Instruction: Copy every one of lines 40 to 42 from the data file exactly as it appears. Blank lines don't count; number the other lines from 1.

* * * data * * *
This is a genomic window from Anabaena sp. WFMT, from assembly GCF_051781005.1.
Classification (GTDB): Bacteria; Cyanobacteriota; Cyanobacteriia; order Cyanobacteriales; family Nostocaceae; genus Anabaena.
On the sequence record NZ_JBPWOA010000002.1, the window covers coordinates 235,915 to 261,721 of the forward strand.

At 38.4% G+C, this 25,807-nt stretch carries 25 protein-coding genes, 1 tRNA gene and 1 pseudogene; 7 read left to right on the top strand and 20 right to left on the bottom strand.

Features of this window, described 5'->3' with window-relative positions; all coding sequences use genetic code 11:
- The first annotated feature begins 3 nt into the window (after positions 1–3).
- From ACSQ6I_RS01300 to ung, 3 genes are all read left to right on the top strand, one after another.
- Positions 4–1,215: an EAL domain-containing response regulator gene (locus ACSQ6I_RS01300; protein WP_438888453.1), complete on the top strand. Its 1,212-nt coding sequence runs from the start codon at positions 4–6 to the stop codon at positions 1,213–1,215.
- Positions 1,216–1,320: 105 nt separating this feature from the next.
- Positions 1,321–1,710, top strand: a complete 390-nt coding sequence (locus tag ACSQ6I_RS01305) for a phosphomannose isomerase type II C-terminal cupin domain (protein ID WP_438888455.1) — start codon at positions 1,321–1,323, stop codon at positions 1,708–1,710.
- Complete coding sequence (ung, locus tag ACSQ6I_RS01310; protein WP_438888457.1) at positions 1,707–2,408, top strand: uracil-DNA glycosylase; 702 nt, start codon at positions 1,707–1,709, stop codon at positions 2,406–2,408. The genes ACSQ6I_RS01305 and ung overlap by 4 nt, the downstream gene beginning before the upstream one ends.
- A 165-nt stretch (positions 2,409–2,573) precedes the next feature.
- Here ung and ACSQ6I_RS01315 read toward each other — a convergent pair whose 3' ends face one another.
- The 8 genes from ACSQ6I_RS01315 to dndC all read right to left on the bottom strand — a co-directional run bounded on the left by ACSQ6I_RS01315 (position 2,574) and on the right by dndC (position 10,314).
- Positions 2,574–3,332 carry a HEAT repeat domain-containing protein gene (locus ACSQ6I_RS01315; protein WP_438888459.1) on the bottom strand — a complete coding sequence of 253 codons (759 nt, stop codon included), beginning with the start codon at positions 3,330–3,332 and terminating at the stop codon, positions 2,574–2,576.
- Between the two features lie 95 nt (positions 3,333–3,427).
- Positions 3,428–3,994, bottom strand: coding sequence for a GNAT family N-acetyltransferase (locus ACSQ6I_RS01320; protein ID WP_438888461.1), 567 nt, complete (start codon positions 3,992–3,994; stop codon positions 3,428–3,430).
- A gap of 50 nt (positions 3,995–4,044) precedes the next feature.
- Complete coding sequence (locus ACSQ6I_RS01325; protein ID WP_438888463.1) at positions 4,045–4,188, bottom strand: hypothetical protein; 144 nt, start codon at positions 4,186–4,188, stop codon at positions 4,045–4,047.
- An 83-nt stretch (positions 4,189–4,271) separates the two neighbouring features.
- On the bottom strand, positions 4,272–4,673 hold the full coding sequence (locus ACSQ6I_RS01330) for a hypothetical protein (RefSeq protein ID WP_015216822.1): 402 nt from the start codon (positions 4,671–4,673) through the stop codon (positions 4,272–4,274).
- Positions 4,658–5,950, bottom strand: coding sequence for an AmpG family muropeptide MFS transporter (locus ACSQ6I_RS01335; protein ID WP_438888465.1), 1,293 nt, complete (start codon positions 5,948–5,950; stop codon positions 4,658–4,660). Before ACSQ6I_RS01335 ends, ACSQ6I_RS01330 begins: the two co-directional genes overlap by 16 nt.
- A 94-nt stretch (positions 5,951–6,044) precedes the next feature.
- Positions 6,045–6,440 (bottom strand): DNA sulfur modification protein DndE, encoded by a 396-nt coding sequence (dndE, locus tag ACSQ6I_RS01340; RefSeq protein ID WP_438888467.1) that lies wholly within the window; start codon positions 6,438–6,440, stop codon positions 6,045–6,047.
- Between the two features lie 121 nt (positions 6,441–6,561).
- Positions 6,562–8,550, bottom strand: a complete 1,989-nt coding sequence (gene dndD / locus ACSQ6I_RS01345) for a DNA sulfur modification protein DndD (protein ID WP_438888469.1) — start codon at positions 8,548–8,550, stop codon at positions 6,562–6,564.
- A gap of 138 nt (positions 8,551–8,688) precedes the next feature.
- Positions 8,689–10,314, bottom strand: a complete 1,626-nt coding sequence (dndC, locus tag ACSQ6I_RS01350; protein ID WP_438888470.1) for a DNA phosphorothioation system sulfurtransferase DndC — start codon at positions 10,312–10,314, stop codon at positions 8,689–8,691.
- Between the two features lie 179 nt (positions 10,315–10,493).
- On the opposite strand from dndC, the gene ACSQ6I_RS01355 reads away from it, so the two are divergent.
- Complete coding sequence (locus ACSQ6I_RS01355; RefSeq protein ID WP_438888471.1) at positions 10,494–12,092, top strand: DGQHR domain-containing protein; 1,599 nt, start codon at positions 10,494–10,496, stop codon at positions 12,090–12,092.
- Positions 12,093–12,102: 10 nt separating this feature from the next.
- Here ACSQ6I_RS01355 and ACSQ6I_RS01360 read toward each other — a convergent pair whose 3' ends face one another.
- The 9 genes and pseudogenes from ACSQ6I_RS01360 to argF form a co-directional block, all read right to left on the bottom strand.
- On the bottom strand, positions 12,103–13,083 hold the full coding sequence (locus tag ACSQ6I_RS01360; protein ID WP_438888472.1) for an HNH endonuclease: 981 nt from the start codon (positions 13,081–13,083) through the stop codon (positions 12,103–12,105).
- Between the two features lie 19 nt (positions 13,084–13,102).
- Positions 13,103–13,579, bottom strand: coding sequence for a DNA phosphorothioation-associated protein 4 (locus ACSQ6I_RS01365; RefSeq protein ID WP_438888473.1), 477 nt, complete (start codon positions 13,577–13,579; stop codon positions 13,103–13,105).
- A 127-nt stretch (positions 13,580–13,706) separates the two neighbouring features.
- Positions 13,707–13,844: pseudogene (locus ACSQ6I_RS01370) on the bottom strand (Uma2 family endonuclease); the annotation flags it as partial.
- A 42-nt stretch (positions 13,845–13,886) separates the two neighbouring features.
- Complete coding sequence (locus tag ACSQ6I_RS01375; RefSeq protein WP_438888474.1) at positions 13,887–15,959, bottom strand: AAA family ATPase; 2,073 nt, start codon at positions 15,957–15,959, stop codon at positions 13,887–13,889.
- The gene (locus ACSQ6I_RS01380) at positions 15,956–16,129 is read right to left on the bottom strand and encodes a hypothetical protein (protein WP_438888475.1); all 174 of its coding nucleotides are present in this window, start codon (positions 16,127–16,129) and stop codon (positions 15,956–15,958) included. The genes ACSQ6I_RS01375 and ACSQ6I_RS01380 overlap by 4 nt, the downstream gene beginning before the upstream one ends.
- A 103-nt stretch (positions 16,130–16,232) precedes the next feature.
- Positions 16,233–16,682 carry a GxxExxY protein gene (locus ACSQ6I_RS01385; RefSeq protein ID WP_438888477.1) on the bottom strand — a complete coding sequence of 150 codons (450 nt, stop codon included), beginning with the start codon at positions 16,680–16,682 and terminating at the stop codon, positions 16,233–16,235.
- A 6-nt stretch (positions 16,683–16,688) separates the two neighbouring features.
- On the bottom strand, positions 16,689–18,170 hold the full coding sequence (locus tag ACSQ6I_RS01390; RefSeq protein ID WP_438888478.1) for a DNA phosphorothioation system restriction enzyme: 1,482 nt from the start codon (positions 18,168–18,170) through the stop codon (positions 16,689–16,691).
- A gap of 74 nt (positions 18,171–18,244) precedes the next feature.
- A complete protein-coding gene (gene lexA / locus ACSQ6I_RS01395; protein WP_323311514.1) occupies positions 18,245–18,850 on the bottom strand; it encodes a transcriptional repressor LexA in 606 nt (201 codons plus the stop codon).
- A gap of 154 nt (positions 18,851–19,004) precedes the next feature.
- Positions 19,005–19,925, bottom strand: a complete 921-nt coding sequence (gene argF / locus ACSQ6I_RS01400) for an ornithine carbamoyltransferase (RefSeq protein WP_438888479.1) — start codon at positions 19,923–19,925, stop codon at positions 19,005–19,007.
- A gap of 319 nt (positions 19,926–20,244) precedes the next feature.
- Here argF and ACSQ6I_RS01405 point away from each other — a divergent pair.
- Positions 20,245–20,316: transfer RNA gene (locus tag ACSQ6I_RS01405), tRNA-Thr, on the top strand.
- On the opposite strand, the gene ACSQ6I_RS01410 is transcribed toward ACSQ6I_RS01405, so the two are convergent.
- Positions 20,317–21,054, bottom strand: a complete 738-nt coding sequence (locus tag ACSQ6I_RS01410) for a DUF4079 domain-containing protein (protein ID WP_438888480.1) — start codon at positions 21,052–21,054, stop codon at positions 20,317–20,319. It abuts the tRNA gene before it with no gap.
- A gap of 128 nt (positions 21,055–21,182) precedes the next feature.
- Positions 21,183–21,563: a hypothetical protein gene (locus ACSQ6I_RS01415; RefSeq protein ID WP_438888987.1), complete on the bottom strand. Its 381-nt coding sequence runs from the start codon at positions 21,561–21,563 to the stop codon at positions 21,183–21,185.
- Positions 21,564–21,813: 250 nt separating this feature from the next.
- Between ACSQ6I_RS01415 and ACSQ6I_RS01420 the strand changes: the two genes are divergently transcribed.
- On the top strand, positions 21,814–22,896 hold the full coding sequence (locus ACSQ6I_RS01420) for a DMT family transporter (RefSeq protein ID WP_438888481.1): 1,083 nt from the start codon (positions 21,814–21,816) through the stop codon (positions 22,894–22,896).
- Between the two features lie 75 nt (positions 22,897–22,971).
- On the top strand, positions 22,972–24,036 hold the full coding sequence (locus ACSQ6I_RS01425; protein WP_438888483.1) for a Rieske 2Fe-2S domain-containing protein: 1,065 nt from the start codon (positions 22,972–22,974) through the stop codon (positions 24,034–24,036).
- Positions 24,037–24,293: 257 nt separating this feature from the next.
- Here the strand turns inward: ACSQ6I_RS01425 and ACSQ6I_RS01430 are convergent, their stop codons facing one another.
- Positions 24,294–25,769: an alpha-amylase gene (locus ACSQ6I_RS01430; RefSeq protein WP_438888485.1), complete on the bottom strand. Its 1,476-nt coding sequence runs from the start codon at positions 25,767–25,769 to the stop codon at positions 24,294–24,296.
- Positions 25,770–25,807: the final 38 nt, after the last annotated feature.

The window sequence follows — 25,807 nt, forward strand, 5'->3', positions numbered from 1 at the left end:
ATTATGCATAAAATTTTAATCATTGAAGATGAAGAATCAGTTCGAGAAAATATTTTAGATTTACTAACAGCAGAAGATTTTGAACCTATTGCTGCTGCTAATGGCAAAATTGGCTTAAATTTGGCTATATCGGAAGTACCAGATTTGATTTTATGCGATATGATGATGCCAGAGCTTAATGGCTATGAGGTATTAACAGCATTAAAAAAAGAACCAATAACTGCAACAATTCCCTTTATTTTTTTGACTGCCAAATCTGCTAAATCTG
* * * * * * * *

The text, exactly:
- A 42-nt stretch (positions 13,845–13,886) separates the two neighbouring features.
- Complete coding sequence (locus tag ACSQ6I_RS01375; RefSeq protein WP_438888474.1) at positions 13,887–15,959, bottom strand: AAA family ATPase; 2,073 nt, start codon at positions 15,957–15,959, stop codon at positions 13,887–13,889.
- The gene (locus ACSQ6I_RS01380) at positions 15,956–16,129 is read right to left on the bottom strand and encodes a hypothetical protein (protein WP_438888475.1); all 174 of its coding nucleotides are present in this window, start codon (positions 16,127–16,129) and stop codon (positions 15,956–15,958) included. The genes ACSQ6I_RS01375 and ACSQ6I_RS01380 overlap by 4 nt, the downstream gene beginning before the upstream one ends.